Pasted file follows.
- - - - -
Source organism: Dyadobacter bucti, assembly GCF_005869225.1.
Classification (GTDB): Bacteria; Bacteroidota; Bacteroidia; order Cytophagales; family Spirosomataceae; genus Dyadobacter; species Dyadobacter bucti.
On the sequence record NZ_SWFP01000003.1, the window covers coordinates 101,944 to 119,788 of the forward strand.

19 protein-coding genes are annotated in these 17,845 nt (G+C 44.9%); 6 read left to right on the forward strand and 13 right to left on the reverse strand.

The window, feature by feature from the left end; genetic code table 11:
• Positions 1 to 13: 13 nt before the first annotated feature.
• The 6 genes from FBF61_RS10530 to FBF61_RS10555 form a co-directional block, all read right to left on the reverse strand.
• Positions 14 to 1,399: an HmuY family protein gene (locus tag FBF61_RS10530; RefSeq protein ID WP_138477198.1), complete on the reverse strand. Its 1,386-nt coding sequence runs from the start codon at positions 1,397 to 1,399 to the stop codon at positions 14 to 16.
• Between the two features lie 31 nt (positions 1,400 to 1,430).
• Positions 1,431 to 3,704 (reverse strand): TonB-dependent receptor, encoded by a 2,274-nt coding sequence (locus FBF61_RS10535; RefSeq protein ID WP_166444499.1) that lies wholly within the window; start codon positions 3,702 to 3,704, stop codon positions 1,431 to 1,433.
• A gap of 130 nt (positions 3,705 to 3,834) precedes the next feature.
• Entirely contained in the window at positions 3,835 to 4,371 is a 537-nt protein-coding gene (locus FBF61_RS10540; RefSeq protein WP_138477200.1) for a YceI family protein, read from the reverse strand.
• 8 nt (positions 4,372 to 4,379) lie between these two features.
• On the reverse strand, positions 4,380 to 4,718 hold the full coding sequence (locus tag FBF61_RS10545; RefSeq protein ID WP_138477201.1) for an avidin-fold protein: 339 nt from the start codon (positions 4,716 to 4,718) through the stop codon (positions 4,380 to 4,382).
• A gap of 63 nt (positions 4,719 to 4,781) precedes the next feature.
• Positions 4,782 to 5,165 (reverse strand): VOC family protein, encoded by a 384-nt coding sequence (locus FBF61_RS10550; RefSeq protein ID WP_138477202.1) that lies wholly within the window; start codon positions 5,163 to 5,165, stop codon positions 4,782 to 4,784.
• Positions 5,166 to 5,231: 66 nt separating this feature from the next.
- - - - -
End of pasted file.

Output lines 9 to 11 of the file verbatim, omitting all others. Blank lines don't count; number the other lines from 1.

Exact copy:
• Between the two features lie 31 nt (positions 1,400 to 1,430).
• Positions 1,431 to 3,704 (reverse strand): TonB-dependent receptor, encoded by a 2,274-nt coding sequence (locus FBF61_RS10535; RefSeq protein ID WP_166444499.1) that lies wholly within the window; start codon positions 3,702 to 3,704, stop codon positions 1,431 to 1,433.
• A gap of 130 nt (positions 3,705 to 3,834) precedes the next feature.